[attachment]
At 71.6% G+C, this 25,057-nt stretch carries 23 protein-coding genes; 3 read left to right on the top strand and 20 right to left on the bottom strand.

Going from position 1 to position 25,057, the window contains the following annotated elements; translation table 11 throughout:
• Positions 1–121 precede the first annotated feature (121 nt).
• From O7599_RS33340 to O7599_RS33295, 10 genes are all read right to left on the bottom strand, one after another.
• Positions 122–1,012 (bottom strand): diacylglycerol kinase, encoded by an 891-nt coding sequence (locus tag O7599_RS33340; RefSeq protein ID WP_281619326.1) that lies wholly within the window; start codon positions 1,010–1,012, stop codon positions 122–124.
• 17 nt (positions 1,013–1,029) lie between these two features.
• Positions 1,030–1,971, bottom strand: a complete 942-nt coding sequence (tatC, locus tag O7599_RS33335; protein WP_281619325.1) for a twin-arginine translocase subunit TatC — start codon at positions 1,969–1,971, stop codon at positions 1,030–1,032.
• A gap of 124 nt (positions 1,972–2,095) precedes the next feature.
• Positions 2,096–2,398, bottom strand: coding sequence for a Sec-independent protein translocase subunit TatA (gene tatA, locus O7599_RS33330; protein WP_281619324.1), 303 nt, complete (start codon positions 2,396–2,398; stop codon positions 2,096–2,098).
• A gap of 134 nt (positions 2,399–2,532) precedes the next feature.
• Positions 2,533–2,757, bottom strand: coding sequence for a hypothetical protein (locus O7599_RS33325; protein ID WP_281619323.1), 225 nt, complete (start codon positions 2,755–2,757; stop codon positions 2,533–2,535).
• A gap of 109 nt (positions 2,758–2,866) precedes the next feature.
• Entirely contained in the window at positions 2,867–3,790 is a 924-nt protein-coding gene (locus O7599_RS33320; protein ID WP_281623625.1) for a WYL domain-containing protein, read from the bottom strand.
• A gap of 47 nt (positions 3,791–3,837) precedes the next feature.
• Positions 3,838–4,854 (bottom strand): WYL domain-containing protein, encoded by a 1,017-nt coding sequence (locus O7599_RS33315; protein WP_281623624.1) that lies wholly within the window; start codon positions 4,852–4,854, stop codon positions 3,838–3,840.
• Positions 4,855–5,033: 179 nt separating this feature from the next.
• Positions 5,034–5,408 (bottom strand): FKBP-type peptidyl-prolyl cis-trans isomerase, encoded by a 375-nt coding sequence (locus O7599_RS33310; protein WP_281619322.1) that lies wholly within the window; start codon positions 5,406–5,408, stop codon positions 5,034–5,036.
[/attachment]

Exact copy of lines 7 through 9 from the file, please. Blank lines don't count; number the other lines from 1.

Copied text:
• Positions 1,030–1,971, bottom strand: a complete 942-nt coding sequence (tatC, locus tag O7599_RS33335; protein WP_281619325.1) for a twin-arginine translocase subunit TatC — start codon at positions 1,969–1,971, stop codon at positions 1,030–1,032.
• A gap of 124 nt (positions 1,972–2,095) precedes the next feature.
• Positions 2,096–2,398, bottom strand: coding sequence for a Sec-independent protein translocase subunit TatA (gene tatA, locus O7599_RS33330; protein WP_281619324.1), 303 nt, complete (start codon positions 2,396–2,398; stop codon positions 2,096–2,098).